by Brian Farrington, esq, Cowles & Thompson
President Obama has announced that as part of his effort to increase job protections for workers, he will ask the Department of Labor to propose revisions to the rules on who can be a salaried exempt employee, exempt from the payment of overtime. This follows an Executive Order the President issued in February 2014 directing the executive branch to increase the minimum wage to $10.10 per hour for employees on new federal contracts starting in January 2015.
A little bit of background
The federal wage hour law is the Fair Labor Standards Act, 29 USC 201, et seq. (“FLSA”). The Act requires that employees who work more than 40 hours per week get time and a half for their overtime hours. There are a number of exemptions from the overtime requirements, however, and the most important is the exemption for certain classifications of (typically) salaried employees—executive, administrative, and professional employees, and outside salespeople.
Unlike the minimum wage, which cannot be raised for employees other than federal contractors except by an Act of Congress, the FLSA delegates to the Secretary of Labor the duty to define by regulation who is an executive, administrative, or professional employee, or outside salesperson. This means that it doesn’t take an Act of Congress to change the exemption rules. It only takes a regulatory change by the US Department of Labor.
In order to be exempt under the terms of 29 CFR 541, employees generally have to be paid on a salary basis (there are some exceptions, such as outside salespeople, and doctors, lawyers, and teachers). Exempt employees also have to meet some duties tests, which are laid out in the Regulation.
The current minimum salary for exemption is $455 per week, or $23,660 per year. (The current poverty threshold for a family of 4 is $23,550 per year). This rate has been in effect since 2004, and is 156% of the current minimum wage for 40 hours.
Since salaried exempt employees often work more than 40 hours, it’s clear that the current salary level is fairly minimal. This is particularly so in light of the fact that the President would like to increase the minimum wage to $10.10 per hour, which for a 40 hour week would be $404.
How exempt employee rules may change
- The weekly salary test. The simplest and most obvious change in the current rules is an increase in the minimum salary exempt employees are required to be paid. At least one progressive think tank has proposed $984 per week, which seems unlikely. But a significant increase is certainly possible.
- The duties test. Another area rankling employee groups is the duties tests under the current regulation. Until the Bush administration changed the Regulation in 2004, employees had to have exempt work as their “primary duty,” and the term “primary duty” generally meant that duty in which employees spent over half their time. Under the Bush Administration, the definition of “primary” was changed from the most consuming to the most important. As a result, courts have routinely allowed the exemption for employees who spend 60, 70, even 80% of their time in routine duties; as long as they can make a plausible argument that the exempt work they do is the most important.
For example, store managers who spend 75% of their time in stocking, waiting on customers, etc., have still been found to be exempt managers. This is an area where a return to the previous standard would be anticipated. That is, it’s likely that the Department of Labor will propose changing the regulations to require that employees spend over half their time in exempt work in order to be exempt from overtime pay.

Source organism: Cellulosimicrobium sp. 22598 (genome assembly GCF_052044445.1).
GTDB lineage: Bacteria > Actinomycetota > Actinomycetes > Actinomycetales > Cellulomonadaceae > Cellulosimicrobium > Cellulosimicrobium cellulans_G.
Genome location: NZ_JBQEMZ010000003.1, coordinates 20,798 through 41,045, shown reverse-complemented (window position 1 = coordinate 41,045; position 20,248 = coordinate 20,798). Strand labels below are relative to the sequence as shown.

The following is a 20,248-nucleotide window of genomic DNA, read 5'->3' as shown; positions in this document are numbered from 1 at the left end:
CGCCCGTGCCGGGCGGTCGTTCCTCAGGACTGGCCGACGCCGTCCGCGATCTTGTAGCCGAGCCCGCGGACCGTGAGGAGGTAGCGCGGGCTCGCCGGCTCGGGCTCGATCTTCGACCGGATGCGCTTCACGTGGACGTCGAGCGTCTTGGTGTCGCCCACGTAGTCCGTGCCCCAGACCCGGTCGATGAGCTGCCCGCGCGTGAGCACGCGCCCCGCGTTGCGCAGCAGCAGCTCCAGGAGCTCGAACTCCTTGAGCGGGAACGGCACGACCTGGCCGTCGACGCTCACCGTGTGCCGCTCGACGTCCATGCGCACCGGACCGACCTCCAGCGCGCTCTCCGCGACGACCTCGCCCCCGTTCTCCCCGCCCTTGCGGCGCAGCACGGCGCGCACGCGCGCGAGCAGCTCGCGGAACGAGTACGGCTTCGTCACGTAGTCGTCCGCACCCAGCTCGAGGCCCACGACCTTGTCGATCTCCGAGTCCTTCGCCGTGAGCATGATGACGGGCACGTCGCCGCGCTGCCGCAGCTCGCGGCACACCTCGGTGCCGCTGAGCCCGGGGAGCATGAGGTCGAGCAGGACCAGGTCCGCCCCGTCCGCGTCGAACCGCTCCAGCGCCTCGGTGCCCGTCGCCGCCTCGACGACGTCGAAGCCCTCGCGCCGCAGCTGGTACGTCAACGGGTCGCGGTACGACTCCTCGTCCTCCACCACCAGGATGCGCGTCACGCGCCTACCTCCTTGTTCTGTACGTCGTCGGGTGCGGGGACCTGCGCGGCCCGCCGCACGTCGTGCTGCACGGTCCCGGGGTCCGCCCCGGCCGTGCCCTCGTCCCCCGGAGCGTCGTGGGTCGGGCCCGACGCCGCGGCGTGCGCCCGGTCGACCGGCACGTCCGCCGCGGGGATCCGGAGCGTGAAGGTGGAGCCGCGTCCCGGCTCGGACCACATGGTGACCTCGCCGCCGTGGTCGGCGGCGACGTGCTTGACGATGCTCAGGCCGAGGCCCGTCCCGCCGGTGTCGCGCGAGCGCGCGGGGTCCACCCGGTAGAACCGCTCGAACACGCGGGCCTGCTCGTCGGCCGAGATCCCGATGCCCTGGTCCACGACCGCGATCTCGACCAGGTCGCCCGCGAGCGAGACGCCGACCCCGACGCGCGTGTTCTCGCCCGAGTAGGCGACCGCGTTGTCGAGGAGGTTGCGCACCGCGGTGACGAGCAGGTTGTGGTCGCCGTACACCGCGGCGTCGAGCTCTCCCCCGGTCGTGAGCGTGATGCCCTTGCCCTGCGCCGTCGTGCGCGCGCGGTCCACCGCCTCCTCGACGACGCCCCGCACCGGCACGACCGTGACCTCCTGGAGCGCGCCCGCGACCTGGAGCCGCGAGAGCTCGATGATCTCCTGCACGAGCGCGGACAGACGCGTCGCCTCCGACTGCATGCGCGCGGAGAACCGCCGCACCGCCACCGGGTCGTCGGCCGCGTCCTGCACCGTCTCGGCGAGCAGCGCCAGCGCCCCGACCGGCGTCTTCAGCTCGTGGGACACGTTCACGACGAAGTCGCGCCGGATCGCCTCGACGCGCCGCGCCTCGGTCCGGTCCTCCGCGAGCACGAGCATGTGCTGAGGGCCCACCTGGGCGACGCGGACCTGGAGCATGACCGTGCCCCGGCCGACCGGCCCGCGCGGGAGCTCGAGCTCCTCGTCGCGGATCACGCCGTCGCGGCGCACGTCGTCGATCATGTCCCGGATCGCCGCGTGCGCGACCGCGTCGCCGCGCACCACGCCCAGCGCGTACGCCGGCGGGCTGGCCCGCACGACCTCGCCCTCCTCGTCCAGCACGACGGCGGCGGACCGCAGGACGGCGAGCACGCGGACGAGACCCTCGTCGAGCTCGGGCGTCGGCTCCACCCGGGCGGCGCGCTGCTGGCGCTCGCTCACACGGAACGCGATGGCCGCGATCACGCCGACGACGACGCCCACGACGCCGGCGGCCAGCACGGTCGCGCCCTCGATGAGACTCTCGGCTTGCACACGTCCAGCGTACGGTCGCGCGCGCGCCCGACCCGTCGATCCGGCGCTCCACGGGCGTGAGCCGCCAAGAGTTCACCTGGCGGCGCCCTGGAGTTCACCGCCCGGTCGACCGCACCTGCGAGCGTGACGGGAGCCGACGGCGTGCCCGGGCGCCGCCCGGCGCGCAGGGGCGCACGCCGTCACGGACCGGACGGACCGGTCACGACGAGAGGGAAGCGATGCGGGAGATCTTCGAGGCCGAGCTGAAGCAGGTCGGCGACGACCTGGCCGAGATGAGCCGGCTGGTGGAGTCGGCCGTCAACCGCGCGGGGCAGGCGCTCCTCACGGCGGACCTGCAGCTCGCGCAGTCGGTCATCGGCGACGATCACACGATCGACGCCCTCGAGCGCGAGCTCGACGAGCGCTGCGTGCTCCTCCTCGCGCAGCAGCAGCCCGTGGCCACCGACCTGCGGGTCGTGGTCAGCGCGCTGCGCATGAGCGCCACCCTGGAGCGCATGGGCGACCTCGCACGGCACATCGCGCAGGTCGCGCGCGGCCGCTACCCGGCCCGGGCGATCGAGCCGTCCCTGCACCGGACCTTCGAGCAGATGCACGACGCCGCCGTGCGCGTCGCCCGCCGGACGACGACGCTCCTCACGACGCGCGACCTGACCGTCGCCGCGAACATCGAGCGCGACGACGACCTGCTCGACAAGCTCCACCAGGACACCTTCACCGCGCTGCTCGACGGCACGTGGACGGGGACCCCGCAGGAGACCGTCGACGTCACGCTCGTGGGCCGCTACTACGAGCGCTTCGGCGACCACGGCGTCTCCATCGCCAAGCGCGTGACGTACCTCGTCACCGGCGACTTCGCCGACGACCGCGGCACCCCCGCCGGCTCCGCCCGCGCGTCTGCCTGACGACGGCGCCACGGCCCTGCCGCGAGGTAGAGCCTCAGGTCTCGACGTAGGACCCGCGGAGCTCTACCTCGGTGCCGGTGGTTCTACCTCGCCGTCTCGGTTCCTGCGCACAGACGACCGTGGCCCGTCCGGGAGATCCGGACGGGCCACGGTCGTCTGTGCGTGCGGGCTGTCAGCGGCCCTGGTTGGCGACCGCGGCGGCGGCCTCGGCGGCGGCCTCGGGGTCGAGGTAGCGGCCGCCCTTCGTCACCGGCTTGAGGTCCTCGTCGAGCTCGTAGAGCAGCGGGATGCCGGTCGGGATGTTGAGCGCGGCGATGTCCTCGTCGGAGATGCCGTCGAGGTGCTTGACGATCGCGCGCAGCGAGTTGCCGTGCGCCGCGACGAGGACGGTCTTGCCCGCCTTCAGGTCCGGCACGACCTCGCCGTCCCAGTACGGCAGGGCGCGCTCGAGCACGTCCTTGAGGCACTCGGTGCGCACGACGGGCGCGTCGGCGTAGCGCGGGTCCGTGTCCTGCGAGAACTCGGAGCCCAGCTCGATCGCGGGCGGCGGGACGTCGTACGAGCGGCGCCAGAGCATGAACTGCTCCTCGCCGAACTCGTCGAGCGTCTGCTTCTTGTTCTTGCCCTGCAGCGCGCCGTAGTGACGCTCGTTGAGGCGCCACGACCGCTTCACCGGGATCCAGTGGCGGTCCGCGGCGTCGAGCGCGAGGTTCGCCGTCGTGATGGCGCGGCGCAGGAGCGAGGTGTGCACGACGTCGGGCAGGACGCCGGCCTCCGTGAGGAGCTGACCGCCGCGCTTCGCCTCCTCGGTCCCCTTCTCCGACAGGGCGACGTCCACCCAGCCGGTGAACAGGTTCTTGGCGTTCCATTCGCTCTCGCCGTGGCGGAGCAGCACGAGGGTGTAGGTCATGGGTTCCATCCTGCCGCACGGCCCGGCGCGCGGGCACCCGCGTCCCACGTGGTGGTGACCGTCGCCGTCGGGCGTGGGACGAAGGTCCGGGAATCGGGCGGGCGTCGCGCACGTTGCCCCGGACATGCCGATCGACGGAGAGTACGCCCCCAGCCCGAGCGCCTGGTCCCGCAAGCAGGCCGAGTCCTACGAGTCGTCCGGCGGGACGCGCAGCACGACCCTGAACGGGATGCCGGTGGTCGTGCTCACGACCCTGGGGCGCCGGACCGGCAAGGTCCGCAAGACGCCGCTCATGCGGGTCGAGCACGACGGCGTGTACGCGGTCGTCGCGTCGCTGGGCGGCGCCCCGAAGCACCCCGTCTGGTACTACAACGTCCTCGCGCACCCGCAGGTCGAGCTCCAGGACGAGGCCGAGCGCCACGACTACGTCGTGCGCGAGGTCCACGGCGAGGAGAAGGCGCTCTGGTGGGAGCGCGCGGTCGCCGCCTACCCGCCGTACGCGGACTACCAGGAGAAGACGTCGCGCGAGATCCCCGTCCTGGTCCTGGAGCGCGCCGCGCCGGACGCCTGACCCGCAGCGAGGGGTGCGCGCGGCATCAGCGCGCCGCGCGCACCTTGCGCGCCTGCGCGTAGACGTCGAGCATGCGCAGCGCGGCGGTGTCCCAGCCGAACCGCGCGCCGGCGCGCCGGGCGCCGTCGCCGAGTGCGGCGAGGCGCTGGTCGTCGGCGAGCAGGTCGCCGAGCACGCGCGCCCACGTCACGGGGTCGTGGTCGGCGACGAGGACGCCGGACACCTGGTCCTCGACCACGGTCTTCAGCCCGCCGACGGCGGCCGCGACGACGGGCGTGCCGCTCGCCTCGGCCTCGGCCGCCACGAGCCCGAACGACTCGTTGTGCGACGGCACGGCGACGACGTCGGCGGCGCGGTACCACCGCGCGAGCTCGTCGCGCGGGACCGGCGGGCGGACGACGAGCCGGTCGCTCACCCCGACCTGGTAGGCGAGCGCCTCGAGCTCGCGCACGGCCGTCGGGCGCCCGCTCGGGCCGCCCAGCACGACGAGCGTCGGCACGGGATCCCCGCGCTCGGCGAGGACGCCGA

- Learned professionals’ definition. Also possible is a change involving the definition of learned professional employees. Under the current regulation, a college degree is not required in meeting the learned professional exemption. Instead, an employee must merely show that the work requires that level of knowledge, and that he/she has achieved the ability to do that kind of work through a combination of education and experience. Employee groups would like to see the regulation changed to require formal academic credentials as a prerequisite for exemption as a learned professional.
The wheels of change will be slow to turn
Any changes to 29 CFR 541 won’t happen overnight. First, the Department of Labor must draft the changes and issue a notice of proposed rulemaking in the Federal Register. A public comment period would follow. Once the comment period is closed, the Department would have to review and take into consideration the public’s comments, and then issue a final rule.
In a nutshell, even if the President is able to make the changes he wants, there’s a long road ahead to implement them. Further, the oversight committees in Congress, particularly the relevant sub-committees of the Committee on Education and the Workforce in the Republican-controlled House of Representatives, are certain to be vehemently opposed.
About Brian Farrington
Brian Farrington is an experienced employment law attorney who previously served as Assistant District Director with the US Department Labor, Wage and Hour Division and is a contributing editor to EY’s Payroll Perspectives and EY’s Principles of Payroll Administration published by Thomson Reuters. He is currently with the Dallas-based firm COWLES & THOMPSON, where he assists employers with employment law issues. Brian can be reached at firstname.lastname@example.org